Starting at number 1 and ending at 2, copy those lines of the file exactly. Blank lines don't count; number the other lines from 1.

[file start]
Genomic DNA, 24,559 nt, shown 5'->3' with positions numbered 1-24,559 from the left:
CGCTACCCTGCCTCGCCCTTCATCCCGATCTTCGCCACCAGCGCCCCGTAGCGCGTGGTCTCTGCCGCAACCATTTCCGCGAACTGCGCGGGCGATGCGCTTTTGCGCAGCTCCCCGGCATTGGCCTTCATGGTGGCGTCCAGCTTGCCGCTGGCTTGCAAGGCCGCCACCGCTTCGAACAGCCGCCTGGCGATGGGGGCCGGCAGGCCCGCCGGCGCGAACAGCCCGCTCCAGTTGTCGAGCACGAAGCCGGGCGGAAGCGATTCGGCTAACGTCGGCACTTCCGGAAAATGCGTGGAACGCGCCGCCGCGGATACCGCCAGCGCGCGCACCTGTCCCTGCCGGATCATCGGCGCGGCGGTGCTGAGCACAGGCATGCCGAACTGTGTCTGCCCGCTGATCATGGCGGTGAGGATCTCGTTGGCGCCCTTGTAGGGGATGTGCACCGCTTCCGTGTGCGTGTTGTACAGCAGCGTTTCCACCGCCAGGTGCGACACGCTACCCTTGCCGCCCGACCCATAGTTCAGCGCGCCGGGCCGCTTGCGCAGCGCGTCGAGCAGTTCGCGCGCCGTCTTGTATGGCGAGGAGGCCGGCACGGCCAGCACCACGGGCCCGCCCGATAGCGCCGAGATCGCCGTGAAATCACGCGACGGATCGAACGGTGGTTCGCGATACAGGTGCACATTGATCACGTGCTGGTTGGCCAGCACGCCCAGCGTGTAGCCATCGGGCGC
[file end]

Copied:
Genomic DNA, 24,559 nt, shown 5'->3' with positions numbered 1-24,559 from the left:
CGCTACCCTGCCTCGCCCTTCATCCCGATCTTCGCCACCAGCGCCCCGTAGCGCGTGGTCTCTGCCGCAACCATTTCCGCGAACTGCGCGGGCGATGCGCTTTTGCGCAGCTCCCCGGCATTGGCCTTCATGGTGGCGTCCAGCTTGCCGCTGGCTTGCAAGGCCGCCACCGCTTCGAACAGCCGCCTGGCGATGGGGGCCGGCAGGCCCGCCGGCGCGAACAGCCCGCTCCAGTTGTCGAGCACGAAGCCGGGCGGAAGCGATTCGGCTAACGTCGGCACTTCCGGAAAATGCGTGGAACGCGCCGCCGCGGATACCGCCAGCGCGCGCACCTGTCCCTGCCGGATCATCGGCGCGGCGGTGCTGAGCACAGGCATGCCGAACTGTGTCTGCCCGCTGATCATGGCGGTGAGGATCTCGTTGGCGCCCTTGTAGGGGATGTGCACCGCTTCCGTGTGCGTGTTGTACAGCAGCGTTTCCACCGCCAGGTGCGACACGCTACCCTTGCCGCCCGACCCATAGTTCAGCGCGCCGGGCCGCTTGCGCAGCGCGTCGAGCAGTTCGCGCGCCGTCTTGTATGGCGAGGAGGCCGGCACGGCCAGCACCACGGGCCCGCCCGATAGCGCCGAGATCGCCGTGAAATCACGCGACGGATCGAACGGTGGTTCGCGATACAGGTGCACATTGATCACGTGCTGGTTGGCCAGCACGCCCAGCGTGTAGCCATCGGGCGC